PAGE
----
Ms. Aylard: We have seven areas of priority — there is a page included in your package — that are all contributing to the outcomes of the department. We have three strategic outcomes in the department, competitiveness — sorry.
Senator Eaton: I just wanted to — yes, competitiveness, sorry.
Ms. Aylard: Am I not answering your question?
Senator Eaton: I just wanted to know if you had specific areas of research in food, whether it was putting vitamin D in milk, which has been done, something specific that would be interesting.
Mr. Saindon: We are trying to help the process of getting some food with some health claims and we are working with Health Canada on to ensure that the product will get to market with a particular health claim. We are working on that now in terms of food.
We also work in the area of food safety and try to reduce the contamination which gives rise to listeria and other pathogens as well. We are doing some research in that area.
We are also working in the areas of non-food, because there is always the debate of using food for bio-products and other purposes.
Senator Eaton: You are talking about soy, for instance?
Mr. Saindon: Yes, but instead of using soy or corn for ethanol or biofuel production, we are trying to explore some new areas, so things like oriental mustard and camelina, which are new crops we are working on now that are more industrial crops that we would like to use to produce some biofuels for the future. These will not be in conflict with or compete with the crops we are using for food purposes. That is an area that we are trying to expand.
Senator Eaton: It is an ongoing debate. We hear from some people that ethanol is making their food source for, say, chickens and turkeys, more expensive. Other people say that is nonsense.
Mr. Saindon: That is why, in many cases, we are working on the second generation of technology, called cellulosic ethanol. This product comes from the stem, from the stover, the residues of the crops after harvest. We take the grains out and use it traditionally in food and feed, but then we can use the rest of the crop residues to produce cellulosic ethanol. There could be other sources of material as well.
Senator Eaton: If universities come up with a way of taking, say, fat out of bacon — it is one of my favourite foods, I am just choosing an example — would that be something they would bring to you and you would see whether it is healthy for Canadians? Is that the relationship you have to research that is done in the private sector or in academic circles?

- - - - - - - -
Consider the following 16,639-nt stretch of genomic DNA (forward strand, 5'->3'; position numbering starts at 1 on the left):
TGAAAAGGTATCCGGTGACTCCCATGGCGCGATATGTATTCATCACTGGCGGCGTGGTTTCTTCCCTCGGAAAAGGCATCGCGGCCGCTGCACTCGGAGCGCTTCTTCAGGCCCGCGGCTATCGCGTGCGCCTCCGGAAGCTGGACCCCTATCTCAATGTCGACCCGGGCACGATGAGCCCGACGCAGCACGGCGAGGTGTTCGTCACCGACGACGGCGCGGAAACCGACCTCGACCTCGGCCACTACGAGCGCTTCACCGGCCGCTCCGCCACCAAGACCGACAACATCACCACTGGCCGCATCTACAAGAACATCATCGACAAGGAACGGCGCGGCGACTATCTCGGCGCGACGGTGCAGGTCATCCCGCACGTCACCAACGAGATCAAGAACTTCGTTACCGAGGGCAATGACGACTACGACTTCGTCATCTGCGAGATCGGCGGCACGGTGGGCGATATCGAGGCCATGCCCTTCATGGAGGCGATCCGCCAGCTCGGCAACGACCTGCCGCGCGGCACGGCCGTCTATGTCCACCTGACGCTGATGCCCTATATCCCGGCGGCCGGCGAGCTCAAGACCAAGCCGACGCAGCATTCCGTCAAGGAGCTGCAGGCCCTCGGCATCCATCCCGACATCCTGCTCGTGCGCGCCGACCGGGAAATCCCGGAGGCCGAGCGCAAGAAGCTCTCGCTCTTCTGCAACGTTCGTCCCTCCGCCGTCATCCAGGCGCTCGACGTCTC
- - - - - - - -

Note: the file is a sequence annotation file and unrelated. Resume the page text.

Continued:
Ms. Aylard: Generally speaking, the areas of research for health are not with Agriculture Canada. We have done some directed work in certain areas in terms of helping to get substantiation for health claims in the regulatory process, but that is really the jurisdiction of Health Canada.
Senator Eaton: Even if it is an agricultural product, if it has something to do with human health or —
Ms. Aylard: We have limited research that we do in that area.
Senator Eaton: — consumer applications, that does not concern you? Thank you very much.
Senator Robichaud: I think you already answered my question when you said it was perhaps more about health. Many products are allegedly good for our health, particularly Omega-3s, margarine versus butter, and all kinds of other products. Are these things you look into, or are products labeled as being wholesome without anyone looking into the veracity of this kind of claim?
Dr. Dubuc: Health Canada is the organization responsible for the development of standards. Health Canada has the mandate to determine whether marks or claims, which are put on products, are truthful. The industry likes to have health marks on its products, but they must be validated by the regulatory organization, which is Health Canada.
Mr. Saindon: In our research, we try to understand what the impact is of what we call bioactive ingredients in plants. Some foods are definitely good for your health. We are trying to understand which factors within bioactive elements contribute to good health. We are trying to identify and separate these elements to understand what their effect is. As for health marks, it is Health Canada which is responsible for them. We simply try to increase our understanding of these things.
Senator Rivard: There are many stakeholders in the field of agriculture and agrifood, including coops, multinationals, communities, local enterprises, associations, marketing agencies and researchers.
Who are the main partners in the area of innovation and development?
Ms. Aylard: The approach that we take with innovation and development is to work with the entire value chain. As was mentioned, we have an innovation pathway, from knowledge creation through to markets, which requires us to work with all of the players in a value chain, from the researchers and knowledge developers right through to adaptive research, commercialization and marketing. The department brings together value chains. We have value chains for beef, for grains, for various commodities like pork, et cetera, and we work together to address a number of issues of common interest across the chain. It is not just research. These value chains are started with a focus on marketing and market development. All players are seen as equal partners. That is the key to success in terms of making knowledge have an impact.